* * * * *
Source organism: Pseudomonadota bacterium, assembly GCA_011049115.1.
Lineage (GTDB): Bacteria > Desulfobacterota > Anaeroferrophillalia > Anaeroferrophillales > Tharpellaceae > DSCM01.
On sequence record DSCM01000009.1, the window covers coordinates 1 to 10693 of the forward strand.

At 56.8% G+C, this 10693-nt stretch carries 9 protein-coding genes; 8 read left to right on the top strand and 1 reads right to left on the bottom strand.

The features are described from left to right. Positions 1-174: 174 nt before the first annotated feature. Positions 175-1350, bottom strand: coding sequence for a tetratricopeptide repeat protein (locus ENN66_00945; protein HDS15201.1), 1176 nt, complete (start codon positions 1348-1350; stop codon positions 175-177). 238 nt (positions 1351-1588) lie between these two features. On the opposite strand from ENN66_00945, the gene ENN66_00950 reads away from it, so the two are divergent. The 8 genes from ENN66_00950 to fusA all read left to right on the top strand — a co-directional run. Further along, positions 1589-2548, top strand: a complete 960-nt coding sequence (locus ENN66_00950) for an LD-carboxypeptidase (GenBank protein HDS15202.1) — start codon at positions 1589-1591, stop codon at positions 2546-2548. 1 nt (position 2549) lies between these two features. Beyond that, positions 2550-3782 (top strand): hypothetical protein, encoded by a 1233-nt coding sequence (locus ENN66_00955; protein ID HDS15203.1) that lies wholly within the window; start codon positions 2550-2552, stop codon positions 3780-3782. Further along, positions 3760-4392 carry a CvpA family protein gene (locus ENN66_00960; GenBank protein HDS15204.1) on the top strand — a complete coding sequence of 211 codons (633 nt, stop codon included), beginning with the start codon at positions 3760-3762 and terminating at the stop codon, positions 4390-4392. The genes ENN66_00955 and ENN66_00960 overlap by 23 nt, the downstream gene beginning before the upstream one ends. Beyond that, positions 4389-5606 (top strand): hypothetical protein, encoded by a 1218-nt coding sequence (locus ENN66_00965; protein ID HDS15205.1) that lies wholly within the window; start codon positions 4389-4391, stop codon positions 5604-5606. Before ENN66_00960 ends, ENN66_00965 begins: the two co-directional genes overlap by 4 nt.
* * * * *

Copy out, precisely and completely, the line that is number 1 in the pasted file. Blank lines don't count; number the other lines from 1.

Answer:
Source organism: Pseudomonadota bacterium, assembly GCA_011049115.1.